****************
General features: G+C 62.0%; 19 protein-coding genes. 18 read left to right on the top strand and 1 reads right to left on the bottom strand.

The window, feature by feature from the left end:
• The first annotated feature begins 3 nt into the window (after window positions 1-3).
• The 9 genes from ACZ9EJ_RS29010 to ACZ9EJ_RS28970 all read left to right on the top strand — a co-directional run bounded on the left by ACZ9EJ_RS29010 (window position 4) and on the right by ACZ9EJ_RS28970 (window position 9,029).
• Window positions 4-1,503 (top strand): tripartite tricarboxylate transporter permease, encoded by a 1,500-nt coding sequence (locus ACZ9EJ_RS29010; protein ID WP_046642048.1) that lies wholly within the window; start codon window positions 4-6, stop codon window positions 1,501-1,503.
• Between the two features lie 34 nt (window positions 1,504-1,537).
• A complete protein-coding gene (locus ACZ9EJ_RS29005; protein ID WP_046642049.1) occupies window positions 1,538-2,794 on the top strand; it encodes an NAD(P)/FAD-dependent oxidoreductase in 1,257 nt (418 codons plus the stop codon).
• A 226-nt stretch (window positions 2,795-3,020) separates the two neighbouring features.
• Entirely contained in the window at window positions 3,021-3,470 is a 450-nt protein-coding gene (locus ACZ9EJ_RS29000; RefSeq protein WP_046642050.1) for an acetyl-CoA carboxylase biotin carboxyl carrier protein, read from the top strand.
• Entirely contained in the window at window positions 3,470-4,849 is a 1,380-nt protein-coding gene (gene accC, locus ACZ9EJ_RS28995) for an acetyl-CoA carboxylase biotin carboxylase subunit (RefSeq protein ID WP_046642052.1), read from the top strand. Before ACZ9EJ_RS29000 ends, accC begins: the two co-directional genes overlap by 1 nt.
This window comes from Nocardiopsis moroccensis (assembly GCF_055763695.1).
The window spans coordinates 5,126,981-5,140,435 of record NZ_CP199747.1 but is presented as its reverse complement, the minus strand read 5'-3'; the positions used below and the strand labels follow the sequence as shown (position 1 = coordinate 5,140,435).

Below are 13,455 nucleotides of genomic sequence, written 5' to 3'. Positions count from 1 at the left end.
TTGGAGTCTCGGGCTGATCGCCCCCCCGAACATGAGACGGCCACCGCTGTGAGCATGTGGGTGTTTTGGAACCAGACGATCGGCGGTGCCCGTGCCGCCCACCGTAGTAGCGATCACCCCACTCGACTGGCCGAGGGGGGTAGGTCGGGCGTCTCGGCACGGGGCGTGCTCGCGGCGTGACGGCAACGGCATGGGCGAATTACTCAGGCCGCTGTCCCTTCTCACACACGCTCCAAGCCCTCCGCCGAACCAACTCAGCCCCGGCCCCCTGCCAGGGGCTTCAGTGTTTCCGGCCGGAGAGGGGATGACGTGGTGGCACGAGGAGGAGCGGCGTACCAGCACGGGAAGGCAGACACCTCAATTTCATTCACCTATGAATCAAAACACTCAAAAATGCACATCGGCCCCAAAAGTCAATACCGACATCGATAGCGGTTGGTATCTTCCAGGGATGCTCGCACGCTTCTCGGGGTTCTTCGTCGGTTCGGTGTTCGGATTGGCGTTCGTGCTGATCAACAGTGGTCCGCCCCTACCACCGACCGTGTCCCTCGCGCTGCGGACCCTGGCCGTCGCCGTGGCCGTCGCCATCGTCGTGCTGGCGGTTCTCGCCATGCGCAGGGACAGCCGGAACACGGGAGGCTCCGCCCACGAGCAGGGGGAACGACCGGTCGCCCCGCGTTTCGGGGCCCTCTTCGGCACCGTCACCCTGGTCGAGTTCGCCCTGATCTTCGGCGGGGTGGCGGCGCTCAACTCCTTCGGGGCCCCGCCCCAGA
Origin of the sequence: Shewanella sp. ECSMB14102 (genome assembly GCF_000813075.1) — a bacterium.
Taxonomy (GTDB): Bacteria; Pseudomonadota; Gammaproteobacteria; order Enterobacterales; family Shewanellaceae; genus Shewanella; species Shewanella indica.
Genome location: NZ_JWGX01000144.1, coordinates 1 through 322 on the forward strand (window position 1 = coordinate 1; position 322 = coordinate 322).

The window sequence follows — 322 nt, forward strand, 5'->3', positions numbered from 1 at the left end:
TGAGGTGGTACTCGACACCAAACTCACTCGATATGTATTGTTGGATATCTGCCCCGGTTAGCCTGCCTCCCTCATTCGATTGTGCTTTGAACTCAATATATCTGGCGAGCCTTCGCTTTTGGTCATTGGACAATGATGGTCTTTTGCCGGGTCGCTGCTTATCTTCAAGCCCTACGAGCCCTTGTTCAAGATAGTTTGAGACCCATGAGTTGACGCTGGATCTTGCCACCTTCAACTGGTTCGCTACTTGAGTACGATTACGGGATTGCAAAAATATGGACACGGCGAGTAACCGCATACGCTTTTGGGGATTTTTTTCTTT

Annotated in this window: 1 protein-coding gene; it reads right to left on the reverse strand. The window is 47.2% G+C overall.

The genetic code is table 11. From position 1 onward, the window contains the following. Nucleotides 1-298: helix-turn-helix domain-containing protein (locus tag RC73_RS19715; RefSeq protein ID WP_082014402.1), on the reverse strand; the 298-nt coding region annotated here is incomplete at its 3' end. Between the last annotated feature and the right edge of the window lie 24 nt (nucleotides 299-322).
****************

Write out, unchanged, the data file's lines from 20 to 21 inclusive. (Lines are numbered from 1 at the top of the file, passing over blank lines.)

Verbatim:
Annotated in this window: 1 protein-coding gene; it reads right to left on the reverse strand. The window is 47.2% G+C overall.

The genetic code is table 11. From position 1 onward, the window contains the following. Nucleotides 1-298: helix-turn-helix domain-containing protein (locus tag RC73_RS19715; RefSeq protein ID WP_082014402.1), on the reverse strand; the 298-nt coding region annotated here is incomplete at its 3' end. Between the last annotated feature and the right edge of the window lie 24 nt (nucleotides 299-322).